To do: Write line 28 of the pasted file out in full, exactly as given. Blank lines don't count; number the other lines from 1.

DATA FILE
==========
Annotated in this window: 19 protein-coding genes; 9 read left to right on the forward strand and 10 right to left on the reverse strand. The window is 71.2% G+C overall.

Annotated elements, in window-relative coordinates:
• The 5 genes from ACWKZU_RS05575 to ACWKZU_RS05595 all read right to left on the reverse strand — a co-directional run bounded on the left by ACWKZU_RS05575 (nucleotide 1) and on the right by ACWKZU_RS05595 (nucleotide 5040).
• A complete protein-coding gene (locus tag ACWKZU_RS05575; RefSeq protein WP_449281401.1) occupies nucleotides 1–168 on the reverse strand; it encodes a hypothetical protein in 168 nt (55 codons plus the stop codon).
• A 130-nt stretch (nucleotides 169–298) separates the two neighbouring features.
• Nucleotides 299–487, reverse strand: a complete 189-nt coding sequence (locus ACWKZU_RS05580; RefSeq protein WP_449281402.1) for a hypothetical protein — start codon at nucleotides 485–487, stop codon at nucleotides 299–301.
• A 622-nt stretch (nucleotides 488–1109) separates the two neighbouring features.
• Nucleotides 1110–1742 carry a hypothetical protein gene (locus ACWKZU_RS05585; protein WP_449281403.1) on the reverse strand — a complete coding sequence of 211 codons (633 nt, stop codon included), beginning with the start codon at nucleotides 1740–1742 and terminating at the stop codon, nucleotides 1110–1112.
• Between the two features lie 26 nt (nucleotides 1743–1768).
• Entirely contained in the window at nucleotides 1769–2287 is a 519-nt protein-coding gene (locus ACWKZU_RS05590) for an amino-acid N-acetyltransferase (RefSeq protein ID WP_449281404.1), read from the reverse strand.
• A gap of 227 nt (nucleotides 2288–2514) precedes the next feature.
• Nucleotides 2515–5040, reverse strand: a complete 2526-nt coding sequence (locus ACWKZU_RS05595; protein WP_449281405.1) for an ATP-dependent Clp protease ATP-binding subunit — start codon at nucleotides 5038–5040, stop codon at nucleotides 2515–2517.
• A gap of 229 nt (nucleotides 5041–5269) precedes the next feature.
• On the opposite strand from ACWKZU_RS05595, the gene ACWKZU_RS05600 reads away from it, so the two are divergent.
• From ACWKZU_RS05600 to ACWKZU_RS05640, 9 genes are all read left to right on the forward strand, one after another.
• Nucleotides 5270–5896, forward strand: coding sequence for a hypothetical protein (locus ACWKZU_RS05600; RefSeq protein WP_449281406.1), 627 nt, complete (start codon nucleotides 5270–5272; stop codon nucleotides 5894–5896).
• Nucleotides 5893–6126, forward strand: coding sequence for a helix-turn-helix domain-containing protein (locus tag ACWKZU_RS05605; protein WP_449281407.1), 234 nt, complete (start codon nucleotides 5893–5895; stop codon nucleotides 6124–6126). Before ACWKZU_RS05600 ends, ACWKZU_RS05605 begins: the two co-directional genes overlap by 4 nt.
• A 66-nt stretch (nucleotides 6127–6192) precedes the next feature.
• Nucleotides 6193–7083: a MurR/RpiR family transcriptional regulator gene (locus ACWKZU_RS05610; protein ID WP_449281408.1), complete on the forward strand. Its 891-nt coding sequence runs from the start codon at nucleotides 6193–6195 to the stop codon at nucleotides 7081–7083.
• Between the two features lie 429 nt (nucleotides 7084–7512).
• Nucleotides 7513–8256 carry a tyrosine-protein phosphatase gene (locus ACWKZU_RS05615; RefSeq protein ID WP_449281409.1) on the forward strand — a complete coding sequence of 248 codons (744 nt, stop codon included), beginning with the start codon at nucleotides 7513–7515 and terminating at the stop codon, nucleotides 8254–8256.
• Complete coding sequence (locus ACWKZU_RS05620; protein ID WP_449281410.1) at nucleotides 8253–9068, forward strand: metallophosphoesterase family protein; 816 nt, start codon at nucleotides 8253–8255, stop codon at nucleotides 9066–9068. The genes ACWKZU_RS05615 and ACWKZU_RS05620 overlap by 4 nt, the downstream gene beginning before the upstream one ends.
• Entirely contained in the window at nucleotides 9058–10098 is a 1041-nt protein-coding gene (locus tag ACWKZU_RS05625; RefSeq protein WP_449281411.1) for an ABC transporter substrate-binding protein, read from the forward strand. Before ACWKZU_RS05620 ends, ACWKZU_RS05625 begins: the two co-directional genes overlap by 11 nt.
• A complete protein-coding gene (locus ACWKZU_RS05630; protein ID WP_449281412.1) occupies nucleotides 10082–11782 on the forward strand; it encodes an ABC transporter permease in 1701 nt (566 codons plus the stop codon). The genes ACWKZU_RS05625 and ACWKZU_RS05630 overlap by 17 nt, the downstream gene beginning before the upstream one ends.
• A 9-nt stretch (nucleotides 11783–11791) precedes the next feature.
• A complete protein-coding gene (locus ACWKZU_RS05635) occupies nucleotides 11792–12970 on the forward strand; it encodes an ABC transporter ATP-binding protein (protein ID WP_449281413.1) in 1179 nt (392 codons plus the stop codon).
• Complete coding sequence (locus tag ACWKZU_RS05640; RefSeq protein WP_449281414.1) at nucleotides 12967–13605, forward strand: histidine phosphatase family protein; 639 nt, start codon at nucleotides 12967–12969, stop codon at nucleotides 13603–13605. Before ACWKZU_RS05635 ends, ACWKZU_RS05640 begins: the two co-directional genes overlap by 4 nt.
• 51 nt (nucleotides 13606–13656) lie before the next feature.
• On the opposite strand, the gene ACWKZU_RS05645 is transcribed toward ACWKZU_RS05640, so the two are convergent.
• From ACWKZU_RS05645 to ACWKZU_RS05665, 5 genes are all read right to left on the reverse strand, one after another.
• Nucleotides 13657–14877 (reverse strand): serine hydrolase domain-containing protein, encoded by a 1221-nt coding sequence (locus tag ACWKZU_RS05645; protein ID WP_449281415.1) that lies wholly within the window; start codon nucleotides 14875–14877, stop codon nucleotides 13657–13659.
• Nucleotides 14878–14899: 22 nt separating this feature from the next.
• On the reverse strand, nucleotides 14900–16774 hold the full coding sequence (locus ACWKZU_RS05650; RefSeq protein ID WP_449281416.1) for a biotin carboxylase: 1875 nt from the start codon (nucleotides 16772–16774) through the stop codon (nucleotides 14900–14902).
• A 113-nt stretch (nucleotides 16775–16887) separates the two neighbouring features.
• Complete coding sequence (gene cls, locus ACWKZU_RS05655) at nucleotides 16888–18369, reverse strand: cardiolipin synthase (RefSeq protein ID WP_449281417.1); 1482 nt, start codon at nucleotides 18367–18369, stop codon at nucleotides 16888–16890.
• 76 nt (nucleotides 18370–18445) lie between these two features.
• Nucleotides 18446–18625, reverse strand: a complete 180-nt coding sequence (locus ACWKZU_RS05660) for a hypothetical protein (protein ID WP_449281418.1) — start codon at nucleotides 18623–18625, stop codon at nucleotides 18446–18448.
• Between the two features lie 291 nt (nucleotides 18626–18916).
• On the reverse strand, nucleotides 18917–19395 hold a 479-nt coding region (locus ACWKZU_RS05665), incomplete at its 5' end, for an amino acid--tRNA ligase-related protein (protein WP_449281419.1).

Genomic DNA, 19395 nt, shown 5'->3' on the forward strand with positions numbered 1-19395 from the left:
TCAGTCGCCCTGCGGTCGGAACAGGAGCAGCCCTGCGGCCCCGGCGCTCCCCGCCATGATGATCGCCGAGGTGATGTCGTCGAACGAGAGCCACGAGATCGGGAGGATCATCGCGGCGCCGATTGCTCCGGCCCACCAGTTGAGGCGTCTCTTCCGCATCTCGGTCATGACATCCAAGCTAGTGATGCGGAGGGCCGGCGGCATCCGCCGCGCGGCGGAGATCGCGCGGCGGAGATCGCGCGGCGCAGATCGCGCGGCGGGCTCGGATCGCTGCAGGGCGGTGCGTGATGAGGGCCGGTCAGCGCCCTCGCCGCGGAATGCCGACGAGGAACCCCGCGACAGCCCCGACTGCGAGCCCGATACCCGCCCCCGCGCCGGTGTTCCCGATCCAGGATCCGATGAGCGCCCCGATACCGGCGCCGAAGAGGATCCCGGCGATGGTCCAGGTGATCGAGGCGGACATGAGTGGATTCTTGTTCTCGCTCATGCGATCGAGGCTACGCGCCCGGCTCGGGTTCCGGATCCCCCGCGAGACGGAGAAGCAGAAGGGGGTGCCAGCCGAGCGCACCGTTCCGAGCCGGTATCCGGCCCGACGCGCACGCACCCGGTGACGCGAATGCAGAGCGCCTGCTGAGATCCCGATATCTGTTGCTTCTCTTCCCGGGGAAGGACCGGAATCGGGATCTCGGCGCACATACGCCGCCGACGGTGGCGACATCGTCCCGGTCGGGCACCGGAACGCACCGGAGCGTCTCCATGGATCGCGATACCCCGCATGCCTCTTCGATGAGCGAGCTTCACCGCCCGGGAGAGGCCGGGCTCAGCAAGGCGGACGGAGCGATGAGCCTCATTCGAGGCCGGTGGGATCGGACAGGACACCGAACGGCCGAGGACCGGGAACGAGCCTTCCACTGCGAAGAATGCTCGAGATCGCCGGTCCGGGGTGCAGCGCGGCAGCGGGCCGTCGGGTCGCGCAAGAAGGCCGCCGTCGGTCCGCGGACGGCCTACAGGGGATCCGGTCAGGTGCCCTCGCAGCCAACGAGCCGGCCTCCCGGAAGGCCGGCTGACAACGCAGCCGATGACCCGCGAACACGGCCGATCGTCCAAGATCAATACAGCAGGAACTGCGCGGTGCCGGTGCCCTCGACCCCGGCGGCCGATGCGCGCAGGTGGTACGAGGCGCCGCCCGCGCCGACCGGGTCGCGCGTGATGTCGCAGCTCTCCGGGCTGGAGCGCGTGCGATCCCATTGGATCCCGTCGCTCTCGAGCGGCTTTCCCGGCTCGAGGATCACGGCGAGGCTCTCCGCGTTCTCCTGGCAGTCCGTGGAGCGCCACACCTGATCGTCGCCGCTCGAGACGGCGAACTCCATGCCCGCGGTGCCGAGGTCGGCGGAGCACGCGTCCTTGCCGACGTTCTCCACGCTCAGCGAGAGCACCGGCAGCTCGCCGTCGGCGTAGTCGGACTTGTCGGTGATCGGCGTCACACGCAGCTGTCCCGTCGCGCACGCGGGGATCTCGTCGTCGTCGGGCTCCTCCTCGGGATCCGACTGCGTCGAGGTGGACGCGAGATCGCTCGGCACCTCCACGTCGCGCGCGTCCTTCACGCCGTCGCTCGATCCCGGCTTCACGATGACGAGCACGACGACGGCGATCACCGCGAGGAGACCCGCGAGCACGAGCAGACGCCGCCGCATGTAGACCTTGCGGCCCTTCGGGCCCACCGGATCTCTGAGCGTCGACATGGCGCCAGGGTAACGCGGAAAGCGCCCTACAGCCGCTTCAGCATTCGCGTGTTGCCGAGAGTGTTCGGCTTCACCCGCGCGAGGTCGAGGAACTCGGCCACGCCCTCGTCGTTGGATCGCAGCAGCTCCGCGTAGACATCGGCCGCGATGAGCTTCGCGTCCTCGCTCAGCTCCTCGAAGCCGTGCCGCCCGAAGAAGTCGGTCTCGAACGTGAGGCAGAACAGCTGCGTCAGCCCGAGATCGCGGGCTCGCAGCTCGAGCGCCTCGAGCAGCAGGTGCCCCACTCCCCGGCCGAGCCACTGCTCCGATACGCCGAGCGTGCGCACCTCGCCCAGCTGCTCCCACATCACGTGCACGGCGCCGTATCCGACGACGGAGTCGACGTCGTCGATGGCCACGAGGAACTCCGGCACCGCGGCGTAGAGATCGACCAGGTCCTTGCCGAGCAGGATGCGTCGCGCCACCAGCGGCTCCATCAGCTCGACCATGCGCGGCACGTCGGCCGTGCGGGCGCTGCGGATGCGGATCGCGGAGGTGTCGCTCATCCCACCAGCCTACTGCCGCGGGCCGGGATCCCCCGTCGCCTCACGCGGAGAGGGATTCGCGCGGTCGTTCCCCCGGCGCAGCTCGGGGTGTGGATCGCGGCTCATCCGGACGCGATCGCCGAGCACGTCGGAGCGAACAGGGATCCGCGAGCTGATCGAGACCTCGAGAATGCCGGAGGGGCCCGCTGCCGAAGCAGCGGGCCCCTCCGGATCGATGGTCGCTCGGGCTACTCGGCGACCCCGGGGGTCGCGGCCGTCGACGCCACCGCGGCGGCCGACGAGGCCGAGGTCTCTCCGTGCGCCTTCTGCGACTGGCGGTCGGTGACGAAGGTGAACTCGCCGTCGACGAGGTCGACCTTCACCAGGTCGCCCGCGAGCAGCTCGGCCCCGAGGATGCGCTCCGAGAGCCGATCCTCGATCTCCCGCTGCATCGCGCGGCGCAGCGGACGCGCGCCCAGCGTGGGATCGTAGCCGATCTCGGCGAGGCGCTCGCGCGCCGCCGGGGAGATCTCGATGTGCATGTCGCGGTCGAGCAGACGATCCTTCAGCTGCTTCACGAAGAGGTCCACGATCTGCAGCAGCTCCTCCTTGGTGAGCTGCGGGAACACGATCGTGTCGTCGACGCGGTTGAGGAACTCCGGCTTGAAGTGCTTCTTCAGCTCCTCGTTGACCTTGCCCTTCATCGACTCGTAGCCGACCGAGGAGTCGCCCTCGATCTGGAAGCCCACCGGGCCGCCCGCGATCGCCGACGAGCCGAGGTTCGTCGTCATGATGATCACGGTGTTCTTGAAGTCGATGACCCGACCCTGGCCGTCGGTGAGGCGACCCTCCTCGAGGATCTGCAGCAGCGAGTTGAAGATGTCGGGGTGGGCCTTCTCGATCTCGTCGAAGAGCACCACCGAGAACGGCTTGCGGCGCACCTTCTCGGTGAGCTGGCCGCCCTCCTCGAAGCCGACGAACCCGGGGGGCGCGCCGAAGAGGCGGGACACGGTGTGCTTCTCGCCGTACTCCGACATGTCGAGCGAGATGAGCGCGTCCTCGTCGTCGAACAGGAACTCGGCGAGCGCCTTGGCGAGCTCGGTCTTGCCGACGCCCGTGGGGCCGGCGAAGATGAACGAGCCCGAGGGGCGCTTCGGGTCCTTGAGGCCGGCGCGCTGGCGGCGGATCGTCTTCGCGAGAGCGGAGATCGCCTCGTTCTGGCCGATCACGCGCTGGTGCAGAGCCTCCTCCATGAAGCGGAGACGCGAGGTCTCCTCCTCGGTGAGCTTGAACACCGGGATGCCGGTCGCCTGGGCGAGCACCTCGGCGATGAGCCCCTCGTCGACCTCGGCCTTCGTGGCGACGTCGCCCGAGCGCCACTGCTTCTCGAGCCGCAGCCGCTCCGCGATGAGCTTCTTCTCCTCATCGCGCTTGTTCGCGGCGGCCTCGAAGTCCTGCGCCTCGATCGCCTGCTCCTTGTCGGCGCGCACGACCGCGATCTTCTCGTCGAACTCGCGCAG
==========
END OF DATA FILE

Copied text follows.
• 51 nt (nucleotides 13606–13656) lie before the next feature.